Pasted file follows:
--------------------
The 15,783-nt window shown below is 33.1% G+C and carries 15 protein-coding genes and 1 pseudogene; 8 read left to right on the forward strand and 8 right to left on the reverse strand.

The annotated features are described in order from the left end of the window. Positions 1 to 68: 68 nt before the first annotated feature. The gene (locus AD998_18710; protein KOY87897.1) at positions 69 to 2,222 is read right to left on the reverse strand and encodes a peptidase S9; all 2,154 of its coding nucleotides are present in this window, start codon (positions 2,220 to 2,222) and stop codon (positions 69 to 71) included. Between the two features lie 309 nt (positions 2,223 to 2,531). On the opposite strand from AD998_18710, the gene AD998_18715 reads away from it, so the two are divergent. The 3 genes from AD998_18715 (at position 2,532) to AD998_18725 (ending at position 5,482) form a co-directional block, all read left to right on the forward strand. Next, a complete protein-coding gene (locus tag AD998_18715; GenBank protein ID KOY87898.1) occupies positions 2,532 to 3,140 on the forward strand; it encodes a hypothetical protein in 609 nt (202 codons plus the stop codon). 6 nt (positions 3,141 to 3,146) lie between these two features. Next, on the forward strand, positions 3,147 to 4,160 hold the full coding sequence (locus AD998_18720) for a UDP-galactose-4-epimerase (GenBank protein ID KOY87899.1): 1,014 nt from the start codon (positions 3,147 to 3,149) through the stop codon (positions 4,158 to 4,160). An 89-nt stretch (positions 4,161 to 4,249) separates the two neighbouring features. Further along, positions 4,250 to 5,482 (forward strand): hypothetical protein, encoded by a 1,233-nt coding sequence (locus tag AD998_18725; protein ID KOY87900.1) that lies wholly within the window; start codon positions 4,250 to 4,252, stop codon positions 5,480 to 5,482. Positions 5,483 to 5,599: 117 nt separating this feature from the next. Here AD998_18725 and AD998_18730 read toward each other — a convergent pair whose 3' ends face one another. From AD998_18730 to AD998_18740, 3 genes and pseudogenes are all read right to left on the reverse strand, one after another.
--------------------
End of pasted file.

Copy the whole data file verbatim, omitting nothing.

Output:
The 15,783-nt window shown below is 33.1% G+C and carries 15 protein-coding genes and 1 pseudogene; 8 read left to right on the forward strand and 8 right to left on the reverse strand.

The annotated features are described in order from the left end of the window. Positions 1 to 68: 68 nt before the first annotated feature. The gene (locus AD998_18710; protein KOY87897.1) at positions 69 to 2,222 is read right to left on the reverse strand and encodes a peptidase S9; all 2,154 of its coding nucleotides are present in this window, start codon (positions 2,220 to 2,222) and stop codon (positions 69 to 71) included. Between the two features lie 309 nt (positions 2,223 to 2,531). On the opposite strand from AD998_18710, the gene AD998_18715 reads away from it, so the two are divergent. The 3 genes from AD998_18715 (at position 2,532) to AD998_18725 (ending at position 5,482) form a co-directional block, all read left to right on the forward strand. Next, a complete protein-coding gene (locus tag AD998_18715; GenBank protein ID KOY87898.1) occupies positions 2,532 to 3,140 on the forward strand; it encodes a hypothetical protein in 609 nt (202 codons plus the stop codon). 6 nt (positions 3,141 to 3,146) lie between these two features. Next, on the forward strand, positions 3,147 to 4,160 hold the full coding sequence (locus AD998_18720) for a UDP-galactose-4-epimerase (GenBank protein ID KOY87899.1): 1,014 nt from the start codon (positions 3,147 to 3,149) through the stop codon (positions 4,158 to 4,160). An 89-nt stretch (positions 4,161 to 4,249) separates the two neighbouring features. Further along, positions 4,250 to 5,482 (forward strand): hypothetical protein, encoded by a 1,233-nt coding sequence (locus tag AD998_18725; protein ID KOY87900.1) that lies wholly within the window; start codon positions 4,250 to 4,252, stop codon positions 5,480 to 5,482. Positions 5,483 to 5,599: 117 nt separating this feature from the next. Here AD998_18725 and AD998_18730 read toward each other — a convergent pair whose 3' ends face one another. From AD998_18730 to AD998_18740, 3 genes and pseudogenes are all read right to left on the reverse strand, one after another.